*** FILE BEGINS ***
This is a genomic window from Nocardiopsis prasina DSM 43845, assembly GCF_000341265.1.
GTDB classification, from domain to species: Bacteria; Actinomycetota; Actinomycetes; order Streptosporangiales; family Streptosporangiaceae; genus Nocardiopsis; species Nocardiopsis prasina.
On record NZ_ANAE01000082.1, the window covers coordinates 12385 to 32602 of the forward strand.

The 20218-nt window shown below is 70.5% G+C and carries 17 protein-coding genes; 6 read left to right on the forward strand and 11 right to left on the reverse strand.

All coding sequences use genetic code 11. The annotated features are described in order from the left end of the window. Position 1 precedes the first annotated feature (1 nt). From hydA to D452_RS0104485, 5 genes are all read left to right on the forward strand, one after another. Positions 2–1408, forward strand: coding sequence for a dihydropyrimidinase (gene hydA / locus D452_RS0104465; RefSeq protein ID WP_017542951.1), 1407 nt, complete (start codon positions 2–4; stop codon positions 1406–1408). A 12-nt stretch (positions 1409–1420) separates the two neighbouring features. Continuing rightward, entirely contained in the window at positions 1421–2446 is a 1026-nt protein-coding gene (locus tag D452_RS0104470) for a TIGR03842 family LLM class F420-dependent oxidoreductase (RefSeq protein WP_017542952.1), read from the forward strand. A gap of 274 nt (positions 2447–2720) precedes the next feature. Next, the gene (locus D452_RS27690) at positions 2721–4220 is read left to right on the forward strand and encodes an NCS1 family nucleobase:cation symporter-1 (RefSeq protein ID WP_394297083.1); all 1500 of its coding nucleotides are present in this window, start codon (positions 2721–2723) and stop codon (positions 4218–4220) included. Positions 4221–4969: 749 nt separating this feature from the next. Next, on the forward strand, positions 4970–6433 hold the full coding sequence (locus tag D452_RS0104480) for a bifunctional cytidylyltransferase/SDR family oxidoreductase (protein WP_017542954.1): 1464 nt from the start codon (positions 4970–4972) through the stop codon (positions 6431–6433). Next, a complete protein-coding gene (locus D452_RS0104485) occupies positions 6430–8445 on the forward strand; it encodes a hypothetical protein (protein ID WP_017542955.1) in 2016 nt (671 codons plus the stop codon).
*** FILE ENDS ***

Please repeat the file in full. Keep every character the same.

This is a genomic window from Nocardiopsis prasina DSM 43845, assembly GCF_000341265.1.
GTDB classification, from domain to species: Bacteria; Actinomycetota; Actinomycetes; order Streptosporangiales; family Streptosporangiaceae; genus Nocardiopsis; species Nocardiopsis prasina.
On record NZ_ANAE01000082.1, the window covers coordinates 12385 to 32602 of the forward strand.

The 20218-nt window shown below is 70.5% G+C and carries 17 protein-coding genes; 6 read left to right on the forward strand and 11 right to left on the reverse strand.

All coding sequences use genetic code 11. The annotated features are described in order from the left end of the window. Position 1 precedes the first annotated feature (1 nt). From hydA to D452_RS0104485, 5 genes are all read left to right on the forward strand, one after another. Positions 2–1408, forward strand: coding sequence for a dihydropyrimidinase (gene hydA / locus D452_RS0104465; RefSeq protein ID WP_017542951.1), 1407 nt, complete (start codon positions 2–4; stop codon positions 1406–1408). A 12-nt stretch (positions 1409–1420) separates the two neighbouring features. Continuing rightward, entirely contained in the window at positions 1421–2446 is a 1026-nt protein-coding gene (locus tag D452_RS0104470) for a TIGR03842 family LLM class F420-dependent oxidoreductase (RefSeq protein WP_017542952.1), read from the forward strand. A gap of 274 nt (positions 2447–2720) precedes the next feature. Next, the gene (locus D452_RS27690) at positions 2721–4220 is read left to right on the forward strand and encodes an NCS1 family nucleobase:cation symporter-1 (RefSeq protein ID WP_394297083.1); all 1500 of its coding nucleotides are present in this window, start codon (positions 2721–2723) and stop codon (positions 4218–4220) included. Positions 4221–4969: 749 nt separating this feature from the next. Next, on the forward strand, positions 4970–6433 hold the full coding sequence (locus tag D452_RS0104480) for a bifunctional cytidylyltransferase/SDR family oxidoreductase (protein WP_017542954.1): 1464 nt from the start codon (positions 4970–4972) through the stop codon (positions 6431–6433). Next, a complete protein-coding gene (locus D452_RS0104485) occupies positions 6430–8445 on the forward strand; it encodes a hypothetical protein (protein ID WP_017542955.1) in 2016 nt (671 codons plus the stop codon).